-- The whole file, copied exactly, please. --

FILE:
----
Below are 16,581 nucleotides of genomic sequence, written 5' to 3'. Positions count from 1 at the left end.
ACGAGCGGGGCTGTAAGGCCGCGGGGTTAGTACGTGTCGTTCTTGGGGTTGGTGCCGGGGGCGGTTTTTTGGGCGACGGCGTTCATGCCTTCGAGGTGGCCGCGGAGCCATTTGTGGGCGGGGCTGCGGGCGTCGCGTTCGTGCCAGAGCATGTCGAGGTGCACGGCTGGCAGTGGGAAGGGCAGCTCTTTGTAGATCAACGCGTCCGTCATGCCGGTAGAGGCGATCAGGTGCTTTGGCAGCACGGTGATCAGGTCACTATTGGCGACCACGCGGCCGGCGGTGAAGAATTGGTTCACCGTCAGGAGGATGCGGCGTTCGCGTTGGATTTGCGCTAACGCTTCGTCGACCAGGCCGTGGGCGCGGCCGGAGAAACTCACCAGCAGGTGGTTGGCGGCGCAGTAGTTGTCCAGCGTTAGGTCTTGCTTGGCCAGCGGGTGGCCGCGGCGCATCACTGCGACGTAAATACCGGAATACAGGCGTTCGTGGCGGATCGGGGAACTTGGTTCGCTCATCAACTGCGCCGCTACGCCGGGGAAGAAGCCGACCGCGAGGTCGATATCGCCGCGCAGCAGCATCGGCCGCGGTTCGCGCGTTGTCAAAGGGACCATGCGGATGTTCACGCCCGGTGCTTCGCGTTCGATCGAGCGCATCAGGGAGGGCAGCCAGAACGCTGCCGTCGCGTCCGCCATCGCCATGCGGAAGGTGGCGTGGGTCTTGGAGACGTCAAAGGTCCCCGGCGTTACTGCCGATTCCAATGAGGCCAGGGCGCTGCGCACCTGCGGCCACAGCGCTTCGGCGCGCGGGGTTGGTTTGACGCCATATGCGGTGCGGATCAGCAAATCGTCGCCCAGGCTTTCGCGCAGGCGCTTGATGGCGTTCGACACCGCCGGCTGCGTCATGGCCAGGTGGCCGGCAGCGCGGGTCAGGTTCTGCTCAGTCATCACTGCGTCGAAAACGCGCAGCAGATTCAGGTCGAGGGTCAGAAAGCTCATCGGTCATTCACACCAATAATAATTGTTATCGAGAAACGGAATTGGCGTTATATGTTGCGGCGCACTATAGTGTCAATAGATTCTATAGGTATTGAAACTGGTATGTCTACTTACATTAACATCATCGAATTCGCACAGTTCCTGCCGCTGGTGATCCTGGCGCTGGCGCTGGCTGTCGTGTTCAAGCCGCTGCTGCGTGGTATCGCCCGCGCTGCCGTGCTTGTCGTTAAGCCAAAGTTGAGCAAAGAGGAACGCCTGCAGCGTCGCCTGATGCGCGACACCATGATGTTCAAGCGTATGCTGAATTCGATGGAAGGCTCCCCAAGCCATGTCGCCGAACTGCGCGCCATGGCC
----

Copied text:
Below are 16,581 nucleotides of genomic sequence, written 5' to 3'. Positions count from 1 at the left end.
ACGAGCGGGGCTGTAAGGCCGCGGGGTTAGTACGTGTCGTTCTTGGGGTTGGTGCCGGGGGCGGTTTTTTGGGCGACGGCGTTCATGCCTTCGAGGTGGCCGCGGAGCCATTTGTGGGCGGGGCTGCGGGCGTCGCGTTCGTGCCAGAGCATGTCGAGGTGCACGGCTGGCAGTGGGAAGGGCAGCTCTTTGTAGATCAACGCGTCCGTCATGCCGGTAGAGGCGATCAGGTGCTTTGGCAGCACGGTGATCAGGTCACTATTGGCGACCACGCGGCCGGCGGTGAAGAATTGGTTCACCGTCAGGAGGATGCGGCGTTCGCGTTGGATTTGCGCTAACGCTTCGTCGACCAGGCCGTGGGCGCGGCCGGAGAAACTCACCAGCAGGTGGTTGGCGGCGCAGTAGTTGTCCAGCGTTAGGTCTTGCTTGGCCAGCGGGTGGCCGCGGCGCATCACTGCGACGTAAATACCGGAATACAGGCGTTCGTGGCGGATCGGGGAACTTGGTTCGCTCATCAACTGCGCCGCTACGCCGGGGAAGAAGCCGACCGCGAGGTCGATATCGCCGCGCAGCAGCATCGGCCGCGGTTCGCGCGTTGTCAAAGGGACCATGCGGATGTTCACGCCCGGTGCTTCGCGTTCGATCGAGCGCATCAGGGAGGGCAGCCAGAACGCTGCCGTCGCGTCCGCCATCGCCATGCGGAAGGTGGCGTGGGTCTTGGAGACGTCAAAGGTCCCCGGCGTTACTGCCGATTCCAATGAGGCCAGGGCGCTGCGCACCTGCGGCCACAGCGCTTCGGCGCGCGGGGTTGGTTTGACGCCATATGCGGTGCGGATCAGCAAATCGTCGCCCAGGCTTTCGCGCAGGCGCTTGATGGCGTTCGACACCGCCGGCTGCGTCATGGCCAGGTGGCCGGCAGCGCGGGTCAGGTTCTGCTCAGTCATCACTGCGTCGAAAACGCGCAGCAGATTCAGGTCGAGGGTCAGAAAGCTCATCGGTCATTCACACCAATAATAATTGTTATCGAGAAACGGAATTGGCGTTATATGTTGCGGCGCACTATAGTGTCAATAGATTCTATAGGTATTGAAACTGGTATGTCTACTTACATTAACATCATCGAATTCGCACAGTTCCTGCCGCTGGTGATCCTGGCGCTGGCGCTGGCTGTCGTGTTCAAGCCGCTGCTGCGTGGTATCGCCCGCGCTGCCGTGCTTGTCGTTAAGCCAAAGTTGAGCAAAGAGGAACGCCTGCAGCGTCGCCTGATGCGCGACACCATGATGTTCAAGCGTATGCTGAATTCGATGGAAGGCTCCCCAAGCCATGTCGCCGAACTGCGCGCCATGGCC